Article Abstract

PEMLIF—a tale of two stories

Authors: Raja K. Kutty, Balakrishnan Sreemathyamma Sunilkumar, Anilkumar Peethambaran, Sourabh Kumar Jain, Shailesh Kumar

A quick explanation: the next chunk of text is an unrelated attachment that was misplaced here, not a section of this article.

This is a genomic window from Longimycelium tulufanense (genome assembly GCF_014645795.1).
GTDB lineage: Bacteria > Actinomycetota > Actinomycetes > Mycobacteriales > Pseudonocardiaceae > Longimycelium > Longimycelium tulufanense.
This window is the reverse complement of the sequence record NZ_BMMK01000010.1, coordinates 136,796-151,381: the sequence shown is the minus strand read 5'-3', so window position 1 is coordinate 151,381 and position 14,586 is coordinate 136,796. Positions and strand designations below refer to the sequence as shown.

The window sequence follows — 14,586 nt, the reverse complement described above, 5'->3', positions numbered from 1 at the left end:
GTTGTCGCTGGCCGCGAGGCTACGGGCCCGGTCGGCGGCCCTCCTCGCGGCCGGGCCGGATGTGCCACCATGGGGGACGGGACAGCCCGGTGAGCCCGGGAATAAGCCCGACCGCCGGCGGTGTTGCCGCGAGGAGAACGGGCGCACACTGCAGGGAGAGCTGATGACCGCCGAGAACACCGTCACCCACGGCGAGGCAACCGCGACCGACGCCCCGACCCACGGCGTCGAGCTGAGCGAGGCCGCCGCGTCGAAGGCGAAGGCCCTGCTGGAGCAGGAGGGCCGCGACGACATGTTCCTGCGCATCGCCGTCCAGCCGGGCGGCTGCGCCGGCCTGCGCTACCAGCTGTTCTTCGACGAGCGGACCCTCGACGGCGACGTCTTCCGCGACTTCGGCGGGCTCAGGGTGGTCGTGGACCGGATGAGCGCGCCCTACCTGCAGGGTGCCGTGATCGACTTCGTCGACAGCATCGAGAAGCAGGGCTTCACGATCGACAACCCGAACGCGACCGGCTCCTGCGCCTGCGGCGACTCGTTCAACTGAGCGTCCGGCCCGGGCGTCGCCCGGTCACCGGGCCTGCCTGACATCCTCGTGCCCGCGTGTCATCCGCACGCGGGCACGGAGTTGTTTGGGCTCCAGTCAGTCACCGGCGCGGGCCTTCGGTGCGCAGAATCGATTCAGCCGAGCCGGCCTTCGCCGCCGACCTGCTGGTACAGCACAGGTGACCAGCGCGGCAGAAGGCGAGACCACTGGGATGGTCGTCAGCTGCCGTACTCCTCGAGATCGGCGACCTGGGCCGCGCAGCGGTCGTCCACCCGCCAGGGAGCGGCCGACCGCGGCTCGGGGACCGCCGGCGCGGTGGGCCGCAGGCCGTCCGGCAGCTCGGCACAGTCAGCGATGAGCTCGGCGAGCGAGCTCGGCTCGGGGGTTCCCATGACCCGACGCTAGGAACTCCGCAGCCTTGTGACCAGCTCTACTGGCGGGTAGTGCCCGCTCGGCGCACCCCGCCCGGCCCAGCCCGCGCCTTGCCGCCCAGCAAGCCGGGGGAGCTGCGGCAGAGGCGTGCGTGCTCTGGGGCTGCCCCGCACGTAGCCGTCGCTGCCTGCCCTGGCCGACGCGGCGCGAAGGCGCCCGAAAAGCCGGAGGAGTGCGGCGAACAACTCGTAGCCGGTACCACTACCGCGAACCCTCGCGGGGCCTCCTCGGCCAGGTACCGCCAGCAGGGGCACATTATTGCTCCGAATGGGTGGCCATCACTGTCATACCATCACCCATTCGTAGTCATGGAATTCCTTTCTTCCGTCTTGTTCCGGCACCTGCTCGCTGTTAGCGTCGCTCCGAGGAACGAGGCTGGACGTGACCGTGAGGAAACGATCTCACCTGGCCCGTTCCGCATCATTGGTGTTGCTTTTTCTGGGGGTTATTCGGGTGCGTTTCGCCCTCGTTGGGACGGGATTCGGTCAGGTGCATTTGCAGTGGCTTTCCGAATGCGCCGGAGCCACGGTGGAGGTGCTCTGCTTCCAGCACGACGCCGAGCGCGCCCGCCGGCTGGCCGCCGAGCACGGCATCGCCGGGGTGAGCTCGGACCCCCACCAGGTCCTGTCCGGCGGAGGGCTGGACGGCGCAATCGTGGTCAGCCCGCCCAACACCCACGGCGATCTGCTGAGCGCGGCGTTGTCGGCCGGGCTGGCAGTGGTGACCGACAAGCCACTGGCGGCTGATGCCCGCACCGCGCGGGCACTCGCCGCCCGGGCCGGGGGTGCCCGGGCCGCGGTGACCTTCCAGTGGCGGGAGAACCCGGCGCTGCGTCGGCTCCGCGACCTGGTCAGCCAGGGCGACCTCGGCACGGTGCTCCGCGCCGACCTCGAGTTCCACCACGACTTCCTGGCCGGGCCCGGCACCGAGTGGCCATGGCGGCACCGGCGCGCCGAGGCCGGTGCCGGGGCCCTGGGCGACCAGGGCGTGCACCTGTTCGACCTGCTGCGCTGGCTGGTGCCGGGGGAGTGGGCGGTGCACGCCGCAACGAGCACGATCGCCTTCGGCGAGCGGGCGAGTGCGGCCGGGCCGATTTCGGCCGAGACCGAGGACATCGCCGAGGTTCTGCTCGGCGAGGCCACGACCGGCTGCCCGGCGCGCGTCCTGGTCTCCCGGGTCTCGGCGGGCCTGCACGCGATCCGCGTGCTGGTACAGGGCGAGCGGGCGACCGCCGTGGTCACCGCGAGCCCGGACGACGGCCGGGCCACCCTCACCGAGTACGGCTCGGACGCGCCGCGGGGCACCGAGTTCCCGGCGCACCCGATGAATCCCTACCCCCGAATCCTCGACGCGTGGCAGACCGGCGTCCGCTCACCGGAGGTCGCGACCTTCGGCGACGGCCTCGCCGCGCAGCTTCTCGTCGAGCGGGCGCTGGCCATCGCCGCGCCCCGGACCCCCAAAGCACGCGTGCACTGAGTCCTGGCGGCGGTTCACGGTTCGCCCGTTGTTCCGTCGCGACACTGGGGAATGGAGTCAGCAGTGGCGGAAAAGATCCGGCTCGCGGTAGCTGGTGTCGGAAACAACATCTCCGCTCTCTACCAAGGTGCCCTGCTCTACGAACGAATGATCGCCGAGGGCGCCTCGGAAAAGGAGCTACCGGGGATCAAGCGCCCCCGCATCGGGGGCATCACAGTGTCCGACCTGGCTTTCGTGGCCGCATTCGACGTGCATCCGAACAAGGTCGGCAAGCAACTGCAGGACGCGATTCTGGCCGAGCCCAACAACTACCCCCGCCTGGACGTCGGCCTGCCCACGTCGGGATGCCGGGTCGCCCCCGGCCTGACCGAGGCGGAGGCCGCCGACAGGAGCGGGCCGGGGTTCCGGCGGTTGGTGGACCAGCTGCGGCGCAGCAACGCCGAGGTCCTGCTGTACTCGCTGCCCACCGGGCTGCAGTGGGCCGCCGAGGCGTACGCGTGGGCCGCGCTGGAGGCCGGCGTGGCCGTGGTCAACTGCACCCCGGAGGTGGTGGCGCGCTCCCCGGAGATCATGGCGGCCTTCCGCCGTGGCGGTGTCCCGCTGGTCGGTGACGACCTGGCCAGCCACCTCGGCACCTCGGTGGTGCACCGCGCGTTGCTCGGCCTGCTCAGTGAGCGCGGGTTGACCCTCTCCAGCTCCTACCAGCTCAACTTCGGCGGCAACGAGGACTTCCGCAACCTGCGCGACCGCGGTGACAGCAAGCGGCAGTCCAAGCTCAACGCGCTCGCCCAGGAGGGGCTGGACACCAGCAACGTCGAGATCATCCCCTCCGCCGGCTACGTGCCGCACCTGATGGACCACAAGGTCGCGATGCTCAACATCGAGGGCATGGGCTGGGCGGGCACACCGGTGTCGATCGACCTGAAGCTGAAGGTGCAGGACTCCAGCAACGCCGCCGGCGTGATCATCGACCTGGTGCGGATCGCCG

Intervertebral disc prolapse is a common cause of both acute and chronic low back pain. This can result in differential grades of motor and sensory disturbances in lower limbs and even cauda equina syndrome (CES). The neurological manifestations are a result of compression of the spinal cord and roots ventrally in the spinal canal due to the prolapsed disc. However, neurologic deficits owing to compression of the spinal cord dorsally as a result of migration of sequestrated disc fragments are very rare. We present two different cases of back pain with severe neurologic deficit referred to us within a short span of one month. Among them, one had long standing history of back pain while other had none. Both patients were investigated and found to have a sequestrated disc fragment which had dorsally migrated to the epidural space and was causing severe compression of the spinal cord. They underwent laminectomy and removal of the sequestrated fragment. However, they were only partially relieved of their motor and bladder weakness. We present our cases to highlight this rare form of lumbar epidural intervertebral disc migration, as well as enumerate the diagnostic challenges and discuss the differential diagnosis and treatment.